In 2003, Mack Boring, then an 81-year-old distributor operating out of a 1950s complex, formed a strategic planning committee to help guide the company to smart, effective growth.
That committee of rotating members led to the company’s leveraging its relationship with Yanmar Marine for multiple tours of the engine manufacturer’s plant in Japan by a Mack Boring team. Yanmar was an early advocate of production efficiency and quality control. “We all learned a lot. It was a great investment,” says chief operating officer Patrick McGovern.
Another product of strategic planning was the creation of an efficiency program in 2006. Led by director of operations Jon Henkin, the program strives for lean, continuous improvement in operational efficiency. “We recognized where we are in the supply chain, as a distributor, that the model we’ve used for 50 years — there just has to be a better way,” Henkin says. “We aspire to do things the same way as bigger companies — or companies that do it right. When you see these companies operate, everything makes sense on the most efficient way to do the job.”
The primary motive to change was obvious to the team: Today’s customer does not want to pay for inefficiencies in a supply chain. “You have to add value, but you have to do it well,” Henkin says. “The name of the game in operations is to be able to do more while keeping your operational requirements at a constant level while eliminating waste.”
From their field trips to the Far East, the Mack Boring team learned about Yanmar’s kaizen program of “continuous improvement” and learned techniques for lean assembly and cellular assembly. They include improving efficiency when assembling an order of engines and setting up the shop to have the flexibility to build varying types of engines without disrupting the work flow.
As an example, Henkin says, the assembly operation at Mack Boring used to be like this: An order comes through and then they put in their order from the materials department and wait for that department to deliver those parts. Now the materials department knows what’s needed for the order when it comes in, and the parts are there for the assemblers when they need them. “The fundamentals are simple: Have the tools there, have the parts there, build it fast,” he says.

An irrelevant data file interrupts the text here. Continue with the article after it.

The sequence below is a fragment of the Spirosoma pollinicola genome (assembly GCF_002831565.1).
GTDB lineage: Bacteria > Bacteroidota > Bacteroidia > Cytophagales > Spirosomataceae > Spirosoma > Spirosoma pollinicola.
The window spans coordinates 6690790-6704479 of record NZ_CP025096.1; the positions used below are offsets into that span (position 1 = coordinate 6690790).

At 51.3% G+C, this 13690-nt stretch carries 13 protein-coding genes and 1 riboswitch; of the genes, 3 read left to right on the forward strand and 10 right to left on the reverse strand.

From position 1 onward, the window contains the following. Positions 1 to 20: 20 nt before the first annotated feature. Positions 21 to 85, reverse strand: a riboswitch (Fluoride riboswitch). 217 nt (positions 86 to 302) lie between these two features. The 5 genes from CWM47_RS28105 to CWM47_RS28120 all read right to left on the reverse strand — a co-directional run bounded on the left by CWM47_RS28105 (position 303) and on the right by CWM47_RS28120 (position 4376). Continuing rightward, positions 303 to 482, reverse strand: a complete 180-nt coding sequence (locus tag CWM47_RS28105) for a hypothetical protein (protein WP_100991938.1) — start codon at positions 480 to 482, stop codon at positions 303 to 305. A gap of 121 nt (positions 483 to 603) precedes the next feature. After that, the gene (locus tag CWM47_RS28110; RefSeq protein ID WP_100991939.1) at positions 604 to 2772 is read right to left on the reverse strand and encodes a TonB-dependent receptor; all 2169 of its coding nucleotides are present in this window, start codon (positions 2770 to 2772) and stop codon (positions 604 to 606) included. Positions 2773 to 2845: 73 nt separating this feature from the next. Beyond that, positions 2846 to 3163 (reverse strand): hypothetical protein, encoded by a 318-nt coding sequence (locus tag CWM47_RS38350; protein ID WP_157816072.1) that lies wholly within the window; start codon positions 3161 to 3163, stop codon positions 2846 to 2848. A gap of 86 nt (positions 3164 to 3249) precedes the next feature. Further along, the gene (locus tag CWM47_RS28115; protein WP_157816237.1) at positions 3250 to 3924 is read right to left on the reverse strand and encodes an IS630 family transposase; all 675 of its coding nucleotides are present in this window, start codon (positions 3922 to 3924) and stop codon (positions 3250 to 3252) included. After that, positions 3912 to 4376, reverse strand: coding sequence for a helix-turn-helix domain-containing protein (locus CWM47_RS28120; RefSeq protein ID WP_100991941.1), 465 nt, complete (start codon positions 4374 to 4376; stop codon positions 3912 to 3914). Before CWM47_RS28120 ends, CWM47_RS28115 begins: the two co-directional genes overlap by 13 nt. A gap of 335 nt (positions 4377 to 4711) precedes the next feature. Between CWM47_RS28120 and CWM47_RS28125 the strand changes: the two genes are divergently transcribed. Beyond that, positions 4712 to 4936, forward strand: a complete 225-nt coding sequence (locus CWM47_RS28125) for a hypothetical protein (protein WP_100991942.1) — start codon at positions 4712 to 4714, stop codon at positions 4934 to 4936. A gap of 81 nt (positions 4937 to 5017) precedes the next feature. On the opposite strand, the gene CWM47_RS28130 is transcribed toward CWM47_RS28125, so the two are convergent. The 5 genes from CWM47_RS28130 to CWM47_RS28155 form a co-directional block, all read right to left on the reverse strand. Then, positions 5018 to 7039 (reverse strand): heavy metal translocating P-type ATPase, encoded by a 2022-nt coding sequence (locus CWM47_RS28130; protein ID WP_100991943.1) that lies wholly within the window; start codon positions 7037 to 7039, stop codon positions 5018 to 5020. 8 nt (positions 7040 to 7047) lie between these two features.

“We’ve seen reductions in assembly time of 50 to 65 percent,” Henkin says. “In one of our volume production cells it would take 2-1/2 shifts with 2-1/2 workers to build about 10 engines. Now we’re down to two guys in a little over one shift.”
Inefficiencies have been lessened throughout the operation, from creating a radio frequency scanning system so the contents of each box in the warehouse can immediately be identified and put away to boxes being arranged smartly on three decks of shelves for optimal picking. The materials department revamped the way it stores its volumes of products so the most used are easiest to get and fastest to pick. “We achieved a 50 percent reduction in our stock receipt and put-away time, and a 65 percent reduction in our parts moves from bin to bin. Additionally, lean assembly procedures reduced in-house product travel distance by 92 percent in our assembly operation,” Henkin says.
“Another benefit to improved efficiency is eliminating one of the things we used to go through when it wasn’t organized — chaos. There was a lot of chaos and stress for the workers to deal with all the variability,” he says. “Now we have this pipeline system and the ability to look further ahead than ever before, and we fulfill orders so much faster and more efficiently. And we don’t use much overtime anymore because we don’t need to.”
Every employee is challenged to continually look for and suggest better ways to go about their business. “I don’t want to see the same thing over and over. Yes, there are certain fundamentals that always hold, but there’s always a better way to do things,” he says. “We expect to evolve.”